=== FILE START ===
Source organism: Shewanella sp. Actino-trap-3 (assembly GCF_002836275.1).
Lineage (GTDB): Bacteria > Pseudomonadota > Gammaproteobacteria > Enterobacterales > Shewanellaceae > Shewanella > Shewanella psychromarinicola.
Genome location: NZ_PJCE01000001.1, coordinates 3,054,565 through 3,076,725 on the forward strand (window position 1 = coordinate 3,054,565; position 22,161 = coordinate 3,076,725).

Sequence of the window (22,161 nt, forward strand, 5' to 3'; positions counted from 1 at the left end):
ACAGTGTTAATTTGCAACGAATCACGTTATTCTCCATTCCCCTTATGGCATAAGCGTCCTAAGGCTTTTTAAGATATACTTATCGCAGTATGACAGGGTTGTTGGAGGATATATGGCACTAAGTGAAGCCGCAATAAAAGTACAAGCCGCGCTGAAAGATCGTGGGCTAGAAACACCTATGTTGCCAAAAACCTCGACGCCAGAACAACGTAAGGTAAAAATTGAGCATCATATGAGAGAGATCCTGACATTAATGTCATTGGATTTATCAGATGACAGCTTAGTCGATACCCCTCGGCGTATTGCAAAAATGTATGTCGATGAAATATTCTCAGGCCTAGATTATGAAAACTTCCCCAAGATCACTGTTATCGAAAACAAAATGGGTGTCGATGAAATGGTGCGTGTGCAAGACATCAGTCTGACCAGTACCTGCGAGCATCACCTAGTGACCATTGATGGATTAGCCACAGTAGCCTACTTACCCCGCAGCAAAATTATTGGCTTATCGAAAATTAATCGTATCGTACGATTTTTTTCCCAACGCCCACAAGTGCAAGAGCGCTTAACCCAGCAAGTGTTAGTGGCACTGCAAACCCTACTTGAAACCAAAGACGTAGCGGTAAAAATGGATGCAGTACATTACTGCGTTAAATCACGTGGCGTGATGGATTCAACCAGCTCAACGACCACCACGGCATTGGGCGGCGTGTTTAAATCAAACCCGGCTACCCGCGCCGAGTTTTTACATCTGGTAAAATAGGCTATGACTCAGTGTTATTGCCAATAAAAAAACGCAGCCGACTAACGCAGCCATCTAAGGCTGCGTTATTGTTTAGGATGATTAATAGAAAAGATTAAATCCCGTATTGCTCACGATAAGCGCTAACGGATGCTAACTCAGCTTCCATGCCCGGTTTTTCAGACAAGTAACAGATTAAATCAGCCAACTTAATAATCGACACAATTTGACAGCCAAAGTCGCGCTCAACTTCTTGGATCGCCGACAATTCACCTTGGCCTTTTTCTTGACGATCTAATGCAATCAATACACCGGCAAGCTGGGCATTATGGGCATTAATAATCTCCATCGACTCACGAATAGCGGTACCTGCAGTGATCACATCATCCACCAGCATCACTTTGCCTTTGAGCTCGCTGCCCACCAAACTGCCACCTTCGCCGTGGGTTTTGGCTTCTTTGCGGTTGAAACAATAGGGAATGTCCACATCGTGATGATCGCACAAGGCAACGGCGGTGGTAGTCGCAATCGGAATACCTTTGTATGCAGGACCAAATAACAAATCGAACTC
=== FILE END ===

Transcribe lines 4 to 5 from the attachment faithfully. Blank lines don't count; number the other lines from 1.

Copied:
Sequence of the window (22,161 nt, forward strand, 5' to 3'; positions counted from 1 at the left end):
ACAGTGTTAATTTGCAACGAATCACGTTATTCTCCATTCCCCTTATGGCATAAGCGTCCTAAGGCTTTTTAAGATATACTTATCGCAGTATGACAGGGTTGTTGGAGGATATATGGCACTAAGTGAAGCCGCAATAAAAGTACAAGCCGCGCTGAAAGATCGTGGGCTAGAAACACCTATGTTGCCAAAAACCTCGACGCCAGAACAACGTAAGGTAAAAATTGAGCATCATATGAGAGAGATCCTGACATTAATGTCATTGGATTTATCAGATGACAGCTTAGTCGATACCCCTCGGCGTATTGCAAAAATGTATGTCGATGAAATATTCTCAGGCCTAGATTATGAAAACTTCCCCAAGATCACTGTTATCGAAAACAAAATGGGTGTCGATGAAATGGTGCGTGTGCAAGACATCAGTCTGACCAGTACCTGCGAGCATCACCTAGTGACCATTGATGGATTAGCCACAGTAGCCTACTTACCCCGCAGCAAAATTATTGGCTTATCGAAAATTAATCGTATCGTACGATTTTTTTCCCAACGCCCACAAGTGCAAGAGCGCTTAACCCAGCAAGTGTTAGTGGCACTGCAAACCCTACTTGAAACCAAAGACGTAGCGGTAAAAATGGATGCAGTACATTACTGCGTTAAATCACGTGGCGTGATGGATTCAACCAGCTCAACGACCACCACGGCATTGGGCGGCGTGTTTAAATCAAACCCGGCTACCCGCGCCGAGTTTTTACATCTGGTAAAATAGGCTATGACTCAGTGTTATTGCCAATAAAAAAACGCAGCCGACTAACGCAGCCATCTAAGGCTGCGTTATTGTTTAGGATGATTAATAGAAAAGATTAAATCCCGTATTGCTCACGATAAGCGCTAACGGATGCTAACTCAGCTTCCATGCCCGGTTTTTCAGACAAGTAACAGATTAAATCAGCCAACTTAATAATCGACACAATTTGACAGCCAAAGTCGCGCTCAACTTCTTGGATCGCCGACAATTCACCTTGGCCTTTTTCTTGACGATCTAATGCAATCAATACACCGGCAAGCTGGGCATTATGGGCATTAATAATCTCCATCGACTCACGAATAGCGGTACCTGCAGTGATCACATCATCCACCAGCATCACTTTGCCTTTGAGCTCGCTGCCCACCAAACTGCCACCTTCGCCGTGGGTTTTGGCTTCTTTGCGGTTGAAACAATAGGGAATGTCCACATCGTGATGATCGCACAAGGCAACGGCGGTGGTAGTCGCAATCGGAATACCTTTGTATGCAGGACCAAATAACAAATCGAACTC